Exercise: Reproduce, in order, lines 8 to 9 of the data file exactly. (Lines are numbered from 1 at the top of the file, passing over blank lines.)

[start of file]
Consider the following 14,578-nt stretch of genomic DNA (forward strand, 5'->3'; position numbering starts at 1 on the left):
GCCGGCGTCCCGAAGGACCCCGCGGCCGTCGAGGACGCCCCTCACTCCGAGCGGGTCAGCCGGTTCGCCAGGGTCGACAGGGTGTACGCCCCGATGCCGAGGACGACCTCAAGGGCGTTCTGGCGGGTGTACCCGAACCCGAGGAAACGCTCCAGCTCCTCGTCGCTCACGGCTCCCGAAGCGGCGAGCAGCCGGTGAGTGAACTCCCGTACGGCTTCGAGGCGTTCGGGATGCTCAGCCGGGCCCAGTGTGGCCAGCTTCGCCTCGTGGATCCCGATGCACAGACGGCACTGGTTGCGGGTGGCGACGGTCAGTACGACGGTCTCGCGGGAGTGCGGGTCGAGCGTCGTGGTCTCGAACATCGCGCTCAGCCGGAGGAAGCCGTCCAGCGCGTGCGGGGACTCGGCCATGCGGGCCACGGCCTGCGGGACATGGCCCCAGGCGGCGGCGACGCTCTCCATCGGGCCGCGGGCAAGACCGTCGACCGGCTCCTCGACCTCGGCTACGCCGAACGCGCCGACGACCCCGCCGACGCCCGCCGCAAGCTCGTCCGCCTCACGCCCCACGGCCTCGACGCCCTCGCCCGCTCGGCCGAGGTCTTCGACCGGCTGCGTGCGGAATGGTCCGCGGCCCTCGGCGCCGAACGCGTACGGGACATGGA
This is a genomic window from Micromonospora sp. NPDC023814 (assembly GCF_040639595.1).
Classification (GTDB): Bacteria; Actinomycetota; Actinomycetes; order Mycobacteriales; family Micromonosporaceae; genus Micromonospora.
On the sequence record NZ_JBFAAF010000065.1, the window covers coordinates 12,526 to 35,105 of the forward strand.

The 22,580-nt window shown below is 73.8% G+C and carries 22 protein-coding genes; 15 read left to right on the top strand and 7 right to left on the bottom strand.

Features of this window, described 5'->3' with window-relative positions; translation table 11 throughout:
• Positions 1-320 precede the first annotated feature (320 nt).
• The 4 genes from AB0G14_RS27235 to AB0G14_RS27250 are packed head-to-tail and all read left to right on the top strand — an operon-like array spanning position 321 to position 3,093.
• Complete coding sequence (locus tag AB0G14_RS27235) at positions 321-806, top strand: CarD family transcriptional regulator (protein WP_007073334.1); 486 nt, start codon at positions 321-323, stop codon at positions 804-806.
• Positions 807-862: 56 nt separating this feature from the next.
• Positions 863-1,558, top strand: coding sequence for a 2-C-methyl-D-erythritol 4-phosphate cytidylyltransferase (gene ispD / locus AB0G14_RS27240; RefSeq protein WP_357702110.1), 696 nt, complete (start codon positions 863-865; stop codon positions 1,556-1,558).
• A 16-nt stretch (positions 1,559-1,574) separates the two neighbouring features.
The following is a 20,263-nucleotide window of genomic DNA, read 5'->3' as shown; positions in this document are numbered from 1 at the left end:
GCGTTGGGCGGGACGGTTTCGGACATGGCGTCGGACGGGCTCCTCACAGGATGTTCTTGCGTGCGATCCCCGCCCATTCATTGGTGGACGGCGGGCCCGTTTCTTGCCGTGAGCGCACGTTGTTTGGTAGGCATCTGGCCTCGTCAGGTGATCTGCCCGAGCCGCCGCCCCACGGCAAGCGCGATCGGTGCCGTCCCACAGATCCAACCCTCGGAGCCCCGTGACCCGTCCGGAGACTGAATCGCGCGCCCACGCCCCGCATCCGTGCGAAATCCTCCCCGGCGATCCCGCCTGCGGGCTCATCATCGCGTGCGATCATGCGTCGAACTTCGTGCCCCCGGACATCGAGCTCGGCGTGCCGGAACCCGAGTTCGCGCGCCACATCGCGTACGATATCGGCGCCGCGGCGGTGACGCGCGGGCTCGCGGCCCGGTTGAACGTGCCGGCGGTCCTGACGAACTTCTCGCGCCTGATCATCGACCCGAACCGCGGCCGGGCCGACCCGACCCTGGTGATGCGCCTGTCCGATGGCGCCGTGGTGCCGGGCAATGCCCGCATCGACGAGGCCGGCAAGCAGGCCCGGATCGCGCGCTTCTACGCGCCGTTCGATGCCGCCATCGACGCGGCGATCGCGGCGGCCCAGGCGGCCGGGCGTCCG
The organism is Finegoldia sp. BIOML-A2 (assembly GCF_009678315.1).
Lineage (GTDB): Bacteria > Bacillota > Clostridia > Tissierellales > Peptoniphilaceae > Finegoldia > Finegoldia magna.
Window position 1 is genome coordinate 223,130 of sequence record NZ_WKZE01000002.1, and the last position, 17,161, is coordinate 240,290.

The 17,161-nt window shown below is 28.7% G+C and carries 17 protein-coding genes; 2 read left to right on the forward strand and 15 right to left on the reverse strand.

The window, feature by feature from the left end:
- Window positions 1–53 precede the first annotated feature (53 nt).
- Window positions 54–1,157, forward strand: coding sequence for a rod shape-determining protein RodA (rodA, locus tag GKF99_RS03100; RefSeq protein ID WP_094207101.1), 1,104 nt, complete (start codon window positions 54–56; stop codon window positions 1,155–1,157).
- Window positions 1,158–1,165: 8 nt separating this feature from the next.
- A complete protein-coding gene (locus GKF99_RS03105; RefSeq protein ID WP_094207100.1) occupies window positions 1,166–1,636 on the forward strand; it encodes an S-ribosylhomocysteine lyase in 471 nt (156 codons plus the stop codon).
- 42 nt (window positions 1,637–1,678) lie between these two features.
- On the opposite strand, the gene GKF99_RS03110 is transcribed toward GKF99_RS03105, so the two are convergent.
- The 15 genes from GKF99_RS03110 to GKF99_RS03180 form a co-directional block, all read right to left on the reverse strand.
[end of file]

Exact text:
• Positions 1-320 precede the first annotated feature (320 nt).
• The 4 genes from AB0G14_RS27235 to AB0G14_RS27250 are packed head-to-tail and all read left to right on the top strand — an operon-like array spanning position 321 to position 3,093.